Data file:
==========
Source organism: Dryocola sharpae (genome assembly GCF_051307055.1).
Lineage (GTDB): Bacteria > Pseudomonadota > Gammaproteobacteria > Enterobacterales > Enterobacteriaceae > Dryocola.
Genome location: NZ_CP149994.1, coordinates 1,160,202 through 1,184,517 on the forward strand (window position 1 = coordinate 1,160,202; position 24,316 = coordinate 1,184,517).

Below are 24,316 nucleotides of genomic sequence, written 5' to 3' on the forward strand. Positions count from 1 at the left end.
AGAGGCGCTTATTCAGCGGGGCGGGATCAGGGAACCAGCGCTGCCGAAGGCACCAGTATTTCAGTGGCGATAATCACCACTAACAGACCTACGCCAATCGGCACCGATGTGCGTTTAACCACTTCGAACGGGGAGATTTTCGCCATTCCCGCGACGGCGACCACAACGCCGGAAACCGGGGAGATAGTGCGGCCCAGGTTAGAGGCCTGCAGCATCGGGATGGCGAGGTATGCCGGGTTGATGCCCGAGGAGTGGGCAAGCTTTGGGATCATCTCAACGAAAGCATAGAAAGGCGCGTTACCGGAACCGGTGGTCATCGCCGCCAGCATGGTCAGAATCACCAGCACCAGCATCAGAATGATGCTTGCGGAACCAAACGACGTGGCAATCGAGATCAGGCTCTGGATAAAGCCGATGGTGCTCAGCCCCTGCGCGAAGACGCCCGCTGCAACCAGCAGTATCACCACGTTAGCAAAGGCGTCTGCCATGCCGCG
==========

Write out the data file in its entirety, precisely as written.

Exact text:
Source organism: Dryocola sharpae (genome assembly GCF_051307055.1).
Lineage (GTDB): Bacteria > Pseudomonadota > Gammaproteobacteria > Enterobacterales > Enterobacteriaceae > Dryocola.
Genome location: NZ_CP149994.1, coordinates 1,160,202 through 1,184,517 on the forward strand (window position 1 = coordinate 1,160,202; position 24,316 = coordinate 1,184,517).

Below are 24,316 nucleotides of genomic sequence, written 5' to 3' on the forward strand. Positions count from 1 at the left end.
AGAGGCGCTTATTCAGCGGGGCGGGATCAGGGAACCAGCGCTGCCGAAGGCACCAGTATTTCAGTGGCGATAATCACCACTAACAGACCTACGCCAATCGGCACCGATGTGCGTTTAACCACTTCGAACGGGGAGATTTTCGCCATTCCCGCGACGGCGACCACAACGCCGGAAACCGGGGAGATAGTGCGGCCCAGGTTAGAGGCCTGCAGCATCGGGATGGCGAGGTATGCCGGGTTGATGCCCGAGGAGTGGGCAAGCTTTGGGATCATCTCAACGAAAGCATAGAAAGGCGCGTTACCGGAACCGGTGGTCATCGCCGCCAGCATGGTCAGAATCACCAGCACCAGCATCAGAATGATGCTTGCGGAACCAAACGACGTGGCAATCGAGATCAGGCTCTGGATAAAGCCGATGGTGCTCAGCCCCTGCGCGAAGACGCCCGCTGCAACCAGCAGTATCACCACGTTAGCAAAGGCGTCTGCCATGCCGCG